Highway proximity and black carbon from cookstoves as a risk factor for higher blood pressure in rural China
China’s economic growth and infrastructure development has led to increased emissions from coal-fired power plants and an expanding fleet of motor vehicles. Black carbon (BC) from incomplete biomass and fossil fuel combustion is the most strongly light-absorbing component of particulate matter (PM) air pollution and the second most important climate-forcing human emission. A team of researchers, mostly from the University of Chinese Academy Sciences in Beijing, enrolled 280 women living in a rural area of northwestern Yunnan where biomass fuels are commonly used in a study to look at the effect of black carbon and particulate matter on human health.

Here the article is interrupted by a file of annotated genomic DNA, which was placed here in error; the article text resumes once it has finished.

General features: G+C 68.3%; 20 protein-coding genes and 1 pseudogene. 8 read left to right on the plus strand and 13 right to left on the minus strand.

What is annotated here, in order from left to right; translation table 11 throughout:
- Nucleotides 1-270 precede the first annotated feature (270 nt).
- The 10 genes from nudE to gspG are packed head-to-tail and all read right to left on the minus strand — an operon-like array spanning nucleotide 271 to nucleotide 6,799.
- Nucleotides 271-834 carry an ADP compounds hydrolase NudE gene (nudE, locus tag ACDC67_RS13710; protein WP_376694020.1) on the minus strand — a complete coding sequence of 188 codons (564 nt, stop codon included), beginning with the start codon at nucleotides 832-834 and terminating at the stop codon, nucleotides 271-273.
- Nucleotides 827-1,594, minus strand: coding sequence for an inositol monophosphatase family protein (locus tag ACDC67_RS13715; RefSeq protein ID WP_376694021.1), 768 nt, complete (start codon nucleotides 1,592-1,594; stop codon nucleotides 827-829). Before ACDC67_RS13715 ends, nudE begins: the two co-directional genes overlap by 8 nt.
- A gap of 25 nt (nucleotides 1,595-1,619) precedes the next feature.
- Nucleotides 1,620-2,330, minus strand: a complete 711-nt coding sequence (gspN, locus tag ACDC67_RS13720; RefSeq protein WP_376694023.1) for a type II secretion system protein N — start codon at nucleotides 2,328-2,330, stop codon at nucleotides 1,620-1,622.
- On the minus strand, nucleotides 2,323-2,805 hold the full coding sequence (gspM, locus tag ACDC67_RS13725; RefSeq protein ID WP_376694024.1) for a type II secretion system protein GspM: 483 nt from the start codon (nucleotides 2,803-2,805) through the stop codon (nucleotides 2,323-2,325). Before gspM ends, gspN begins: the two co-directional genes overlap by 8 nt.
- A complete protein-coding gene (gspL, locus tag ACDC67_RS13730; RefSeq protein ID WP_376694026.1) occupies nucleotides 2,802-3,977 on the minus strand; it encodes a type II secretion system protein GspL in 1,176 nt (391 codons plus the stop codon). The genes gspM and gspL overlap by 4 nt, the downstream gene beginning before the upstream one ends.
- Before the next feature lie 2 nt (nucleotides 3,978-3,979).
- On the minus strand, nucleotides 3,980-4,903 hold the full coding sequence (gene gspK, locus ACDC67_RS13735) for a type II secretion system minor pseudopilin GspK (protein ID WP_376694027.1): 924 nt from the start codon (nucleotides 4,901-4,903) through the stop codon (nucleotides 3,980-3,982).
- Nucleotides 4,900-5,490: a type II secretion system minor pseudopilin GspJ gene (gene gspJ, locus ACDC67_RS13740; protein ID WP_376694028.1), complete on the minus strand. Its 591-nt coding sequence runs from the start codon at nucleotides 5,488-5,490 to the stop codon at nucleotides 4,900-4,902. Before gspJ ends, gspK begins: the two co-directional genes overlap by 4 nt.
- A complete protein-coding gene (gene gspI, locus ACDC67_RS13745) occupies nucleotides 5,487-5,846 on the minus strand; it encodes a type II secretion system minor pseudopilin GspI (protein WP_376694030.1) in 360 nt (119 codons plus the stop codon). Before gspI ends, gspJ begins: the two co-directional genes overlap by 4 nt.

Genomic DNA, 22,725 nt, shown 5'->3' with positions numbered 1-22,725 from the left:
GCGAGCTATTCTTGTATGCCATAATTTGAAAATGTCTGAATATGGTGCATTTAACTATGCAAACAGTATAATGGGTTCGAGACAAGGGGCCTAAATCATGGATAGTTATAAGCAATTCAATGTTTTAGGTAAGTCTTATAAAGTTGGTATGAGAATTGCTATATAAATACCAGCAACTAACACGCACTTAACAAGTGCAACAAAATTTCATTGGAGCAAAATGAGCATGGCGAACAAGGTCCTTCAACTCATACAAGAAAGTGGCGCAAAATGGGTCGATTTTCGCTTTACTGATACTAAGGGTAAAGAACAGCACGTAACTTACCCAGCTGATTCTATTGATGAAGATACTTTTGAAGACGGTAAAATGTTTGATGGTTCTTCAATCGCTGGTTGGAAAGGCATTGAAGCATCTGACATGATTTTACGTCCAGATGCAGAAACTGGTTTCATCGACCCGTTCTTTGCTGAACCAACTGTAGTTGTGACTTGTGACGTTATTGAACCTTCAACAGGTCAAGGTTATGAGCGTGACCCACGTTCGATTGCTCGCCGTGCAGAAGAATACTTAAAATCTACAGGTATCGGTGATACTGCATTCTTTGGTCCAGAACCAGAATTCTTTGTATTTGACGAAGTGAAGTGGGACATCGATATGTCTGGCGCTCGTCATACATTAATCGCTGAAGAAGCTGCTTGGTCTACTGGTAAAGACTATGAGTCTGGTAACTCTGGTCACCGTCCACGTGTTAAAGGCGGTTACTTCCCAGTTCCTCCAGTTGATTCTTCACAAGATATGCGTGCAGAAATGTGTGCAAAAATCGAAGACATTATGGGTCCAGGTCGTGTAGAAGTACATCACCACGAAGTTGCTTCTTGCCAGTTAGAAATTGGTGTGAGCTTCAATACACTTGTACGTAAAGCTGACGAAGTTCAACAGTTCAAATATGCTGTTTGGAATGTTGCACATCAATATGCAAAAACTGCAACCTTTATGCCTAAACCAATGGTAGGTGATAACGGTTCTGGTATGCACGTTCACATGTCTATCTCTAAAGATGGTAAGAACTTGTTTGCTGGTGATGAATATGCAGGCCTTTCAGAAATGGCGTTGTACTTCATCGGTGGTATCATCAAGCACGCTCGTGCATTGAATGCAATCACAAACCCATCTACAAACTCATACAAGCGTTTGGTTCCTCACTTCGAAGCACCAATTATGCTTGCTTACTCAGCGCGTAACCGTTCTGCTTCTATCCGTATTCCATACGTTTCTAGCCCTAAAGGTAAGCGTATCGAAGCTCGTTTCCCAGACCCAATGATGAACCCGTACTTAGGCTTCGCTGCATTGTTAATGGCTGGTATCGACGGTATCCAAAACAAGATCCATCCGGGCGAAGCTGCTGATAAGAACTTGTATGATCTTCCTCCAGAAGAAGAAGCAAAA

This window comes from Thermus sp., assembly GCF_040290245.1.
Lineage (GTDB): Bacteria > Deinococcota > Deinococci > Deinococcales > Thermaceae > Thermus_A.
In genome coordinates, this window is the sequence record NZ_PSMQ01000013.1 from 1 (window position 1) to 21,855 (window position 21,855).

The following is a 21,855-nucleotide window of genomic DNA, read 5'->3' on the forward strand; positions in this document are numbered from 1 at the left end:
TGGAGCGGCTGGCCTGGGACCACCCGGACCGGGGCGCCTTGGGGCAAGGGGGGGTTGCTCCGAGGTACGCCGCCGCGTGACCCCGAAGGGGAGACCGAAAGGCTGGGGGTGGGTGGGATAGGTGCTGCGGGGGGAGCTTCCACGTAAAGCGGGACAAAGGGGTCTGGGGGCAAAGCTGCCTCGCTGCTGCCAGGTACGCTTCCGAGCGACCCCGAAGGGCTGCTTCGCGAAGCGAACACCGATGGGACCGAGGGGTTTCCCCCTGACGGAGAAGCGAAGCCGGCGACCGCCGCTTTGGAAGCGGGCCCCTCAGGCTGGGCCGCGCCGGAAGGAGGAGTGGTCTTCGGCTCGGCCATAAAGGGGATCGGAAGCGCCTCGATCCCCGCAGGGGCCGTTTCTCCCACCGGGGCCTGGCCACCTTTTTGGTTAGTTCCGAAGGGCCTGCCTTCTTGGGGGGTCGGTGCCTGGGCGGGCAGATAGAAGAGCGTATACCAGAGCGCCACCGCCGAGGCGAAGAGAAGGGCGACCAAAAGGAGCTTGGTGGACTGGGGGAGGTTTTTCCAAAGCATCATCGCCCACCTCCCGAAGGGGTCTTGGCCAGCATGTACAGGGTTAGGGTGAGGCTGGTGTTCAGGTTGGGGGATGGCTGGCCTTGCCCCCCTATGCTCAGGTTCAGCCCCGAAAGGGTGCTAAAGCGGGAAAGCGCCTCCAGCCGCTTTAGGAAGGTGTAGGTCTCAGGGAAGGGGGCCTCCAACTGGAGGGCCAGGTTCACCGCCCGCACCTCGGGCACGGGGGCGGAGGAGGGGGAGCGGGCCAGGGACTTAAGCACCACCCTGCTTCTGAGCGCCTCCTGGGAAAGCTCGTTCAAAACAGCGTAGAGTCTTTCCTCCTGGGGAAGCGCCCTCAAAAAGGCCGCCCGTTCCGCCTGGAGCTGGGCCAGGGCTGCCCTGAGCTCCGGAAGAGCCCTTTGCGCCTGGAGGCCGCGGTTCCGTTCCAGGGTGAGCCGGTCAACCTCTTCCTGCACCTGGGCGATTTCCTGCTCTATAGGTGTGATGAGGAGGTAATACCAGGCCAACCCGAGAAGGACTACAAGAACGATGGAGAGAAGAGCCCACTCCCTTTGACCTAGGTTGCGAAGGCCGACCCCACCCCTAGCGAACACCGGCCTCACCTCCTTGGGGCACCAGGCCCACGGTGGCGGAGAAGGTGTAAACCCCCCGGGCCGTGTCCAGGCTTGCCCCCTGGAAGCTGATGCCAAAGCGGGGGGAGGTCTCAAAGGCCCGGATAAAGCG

Researchers measured subject’s blood pressure, distance from major traffic routes, and daily exposure to BC, water-soluble organic aerosol (from biomass combustion), and, in a subset, hopane markers (motor vehicle emissions) in winter and summer. BC had the strongest association with systolic blood pressure (SBP). Findings suggest that BC’s health effects may be greater among women who experience higher exposure to biomass cooking fuels and motor vehicle emissions.